As the Monty Python folks would say … and now for something completely different!
Or completely strange. And completely wonderful.
Here’s some good, old-fashioned museum homage. To a 21st century Ajeeb Ghar/Wonder House. An Ajeeb Ghar to beat all Ajeeb Ghars: the odd and endlessly intriguing Museum of Jurassic Technology.
As a museum, its a unique one-off. Nothing you’ve seen or are likely to see in the 21st century American museum world quite prepares you for this. You arrive at a tiny, unprepossessing storefront off Venice Boulevard in L.A. You look around, slightly baffled, even though the banner announces that you’re at the right place. You knock. But once you step inside, its magic. You are transported, “guided along as it were a chain of flowers into the mysteries of life” (as the opening quote from Charles Vincent Peale suggests) into a dimly lit museum space that seems oddly out of sync with the bustle outside, dedicated not to reason and certainty and what we know, but to imagination and uncertainty and what we don’t know. Continue reading
K.G.Subramanyan, New Works, 2014 and How Strong the Breeze, How Precious The Flight, 2014
Parallel Exhibitions at the Salar Jung Museum, July 2014
And so it begins! Or so it began. What better place to start a museum blog titled Ajeeb Ghar/Wonder-House than in one of the strangest, most wonder-filled museums in India.. Lauded as the country’s third largest national museum, the Salar Jung museum is an idiosyncratic, one-man collection in Hyderabad that dates back three generations but achieved its current public museum form in 1951. And what better time to write about this strange museum than July 2013 when it opened its doors to two extraordinary contemporary art exhibitions: a 90th year retrospective of one of India’s most respected and beloved senior artists (K.G.Subramanyan); and a group show by graduating arts students at the other end of the career spectrum. Continue reading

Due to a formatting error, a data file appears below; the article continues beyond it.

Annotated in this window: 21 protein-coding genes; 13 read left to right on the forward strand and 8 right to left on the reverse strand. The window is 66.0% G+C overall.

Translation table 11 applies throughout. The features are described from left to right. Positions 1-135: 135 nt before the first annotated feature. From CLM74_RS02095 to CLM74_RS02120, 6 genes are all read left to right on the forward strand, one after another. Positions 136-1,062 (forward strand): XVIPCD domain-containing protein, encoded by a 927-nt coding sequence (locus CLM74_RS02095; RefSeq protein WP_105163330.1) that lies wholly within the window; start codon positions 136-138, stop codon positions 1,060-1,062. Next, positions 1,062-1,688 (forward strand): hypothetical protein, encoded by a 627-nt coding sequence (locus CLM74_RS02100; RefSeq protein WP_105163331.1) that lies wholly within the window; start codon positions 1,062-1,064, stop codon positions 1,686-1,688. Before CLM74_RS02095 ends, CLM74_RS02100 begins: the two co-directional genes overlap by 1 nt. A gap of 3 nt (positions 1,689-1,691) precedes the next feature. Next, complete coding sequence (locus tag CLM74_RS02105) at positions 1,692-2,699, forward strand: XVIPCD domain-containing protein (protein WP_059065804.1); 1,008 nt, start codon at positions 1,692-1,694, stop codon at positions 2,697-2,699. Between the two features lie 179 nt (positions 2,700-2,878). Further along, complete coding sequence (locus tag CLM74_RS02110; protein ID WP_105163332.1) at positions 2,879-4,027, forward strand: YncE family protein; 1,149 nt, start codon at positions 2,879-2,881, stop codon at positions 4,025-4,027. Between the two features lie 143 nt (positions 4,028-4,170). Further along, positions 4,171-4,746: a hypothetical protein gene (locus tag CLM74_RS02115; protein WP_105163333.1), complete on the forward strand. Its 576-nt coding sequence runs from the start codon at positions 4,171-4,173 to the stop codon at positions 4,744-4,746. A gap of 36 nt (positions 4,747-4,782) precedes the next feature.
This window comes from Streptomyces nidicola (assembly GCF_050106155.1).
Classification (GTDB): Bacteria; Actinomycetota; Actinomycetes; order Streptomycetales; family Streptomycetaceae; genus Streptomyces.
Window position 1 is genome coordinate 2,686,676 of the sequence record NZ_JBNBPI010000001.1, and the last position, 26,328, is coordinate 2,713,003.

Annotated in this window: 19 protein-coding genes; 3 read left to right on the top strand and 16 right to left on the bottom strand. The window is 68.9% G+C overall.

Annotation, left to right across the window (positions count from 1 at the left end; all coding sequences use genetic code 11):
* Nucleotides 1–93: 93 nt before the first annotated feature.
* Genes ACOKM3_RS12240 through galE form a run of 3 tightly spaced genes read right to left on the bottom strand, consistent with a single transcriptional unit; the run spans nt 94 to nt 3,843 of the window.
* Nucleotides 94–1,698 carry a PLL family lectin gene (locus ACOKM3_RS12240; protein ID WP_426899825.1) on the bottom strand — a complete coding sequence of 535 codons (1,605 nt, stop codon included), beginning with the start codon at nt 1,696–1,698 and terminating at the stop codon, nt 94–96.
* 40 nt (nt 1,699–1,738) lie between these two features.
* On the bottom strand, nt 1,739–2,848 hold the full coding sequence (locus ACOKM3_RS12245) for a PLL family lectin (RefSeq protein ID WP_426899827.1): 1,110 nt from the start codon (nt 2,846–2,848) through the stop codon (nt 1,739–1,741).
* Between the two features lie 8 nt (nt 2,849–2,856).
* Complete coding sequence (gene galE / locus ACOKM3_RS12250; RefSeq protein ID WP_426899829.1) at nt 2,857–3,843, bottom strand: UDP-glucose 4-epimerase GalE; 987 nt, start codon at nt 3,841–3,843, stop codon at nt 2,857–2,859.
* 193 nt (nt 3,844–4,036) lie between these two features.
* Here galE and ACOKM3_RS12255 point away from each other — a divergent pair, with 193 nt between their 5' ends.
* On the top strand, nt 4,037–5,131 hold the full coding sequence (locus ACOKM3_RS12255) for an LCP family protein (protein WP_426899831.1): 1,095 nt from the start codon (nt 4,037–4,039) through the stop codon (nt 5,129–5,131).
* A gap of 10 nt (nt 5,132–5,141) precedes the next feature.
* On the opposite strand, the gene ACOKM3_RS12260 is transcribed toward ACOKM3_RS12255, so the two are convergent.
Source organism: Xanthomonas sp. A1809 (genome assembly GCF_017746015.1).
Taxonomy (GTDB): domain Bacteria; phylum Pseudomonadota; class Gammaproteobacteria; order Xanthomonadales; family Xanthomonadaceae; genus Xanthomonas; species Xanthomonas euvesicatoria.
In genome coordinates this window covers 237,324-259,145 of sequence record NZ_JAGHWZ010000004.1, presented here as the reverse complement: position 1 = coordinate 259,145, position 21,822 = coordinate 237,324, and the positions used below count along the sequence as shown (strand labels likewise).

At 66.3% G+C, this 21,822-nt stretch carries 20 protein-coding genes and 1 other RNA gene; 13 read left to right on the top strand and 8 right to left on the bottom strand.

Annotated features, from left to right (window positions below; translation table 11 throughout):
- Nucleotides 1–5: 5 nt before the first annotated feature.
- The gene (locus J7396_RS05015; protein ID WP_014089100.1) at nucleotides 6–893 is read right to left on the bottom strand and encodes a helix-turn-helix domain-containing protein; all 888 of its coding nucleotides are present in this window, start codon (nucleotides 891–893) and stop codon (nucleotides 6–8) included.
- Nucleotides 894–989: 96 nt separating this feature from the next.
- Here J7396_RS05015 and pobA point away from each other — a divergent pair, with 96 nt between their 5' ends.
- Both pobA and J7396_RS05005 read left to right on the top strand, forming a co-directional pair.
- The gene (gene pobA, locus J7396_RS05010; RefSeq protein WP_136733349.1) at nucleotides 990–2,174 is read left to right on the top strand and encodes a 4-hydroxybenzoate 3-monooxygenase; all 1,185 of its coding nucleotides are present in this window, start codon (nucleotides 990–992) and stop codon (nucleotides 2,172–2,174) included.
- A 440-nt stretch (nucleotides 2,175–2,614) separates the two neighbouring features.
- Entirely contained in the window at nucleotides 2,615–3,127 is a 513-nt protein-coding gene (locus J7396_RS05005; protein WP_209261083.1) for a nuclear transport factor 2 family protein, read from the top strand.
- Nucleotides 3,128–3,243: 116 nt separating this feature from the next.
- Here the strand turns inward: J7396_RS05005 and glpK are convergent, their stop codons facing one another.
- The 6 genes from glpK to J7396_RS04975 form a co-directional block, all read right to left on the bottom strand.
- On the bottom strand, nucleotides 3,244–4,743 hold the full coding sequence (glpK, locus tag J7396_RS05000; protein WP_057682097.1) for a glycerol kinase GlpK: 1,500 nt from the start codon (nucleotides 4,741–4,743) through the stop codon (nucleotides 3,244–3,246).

Ajeeb Ghar, n./əʤi:b ghər/
Strange House, Wonder House, Magic House, Cabinet of Curiosity
Etymology: ajeeb < Urdu, strange, wondrous, wonderful, anomalous + ghar < Sanskri, home, residence, location.
Synonyms: Ajaib ghar, Ajeeb khana. Jadu ghar
First introduced to English-speaking readers of literary fiction through Rudyard Kipling’s Kim, the term Ajeeb Ghar continues to be used to refer to all museums in South Asia. The literal translation from the Urdu is Strange House or Wonder House. But wonder and strange can have multiple meanings in the museum world. The original and eponymous Ajeeb Ghar was the fabulous Lahore museum with which Kim opens, where Lockwood Kipling (Rudyard’s father) was curator. In Kim and other historical or literary accounts, Ajeeb Ghar was a magical – even wondrous – place where 18th and 19th century viewers encountered marvelous, astonishing things from around the world and across oceans, from royal palaces to everyday lives.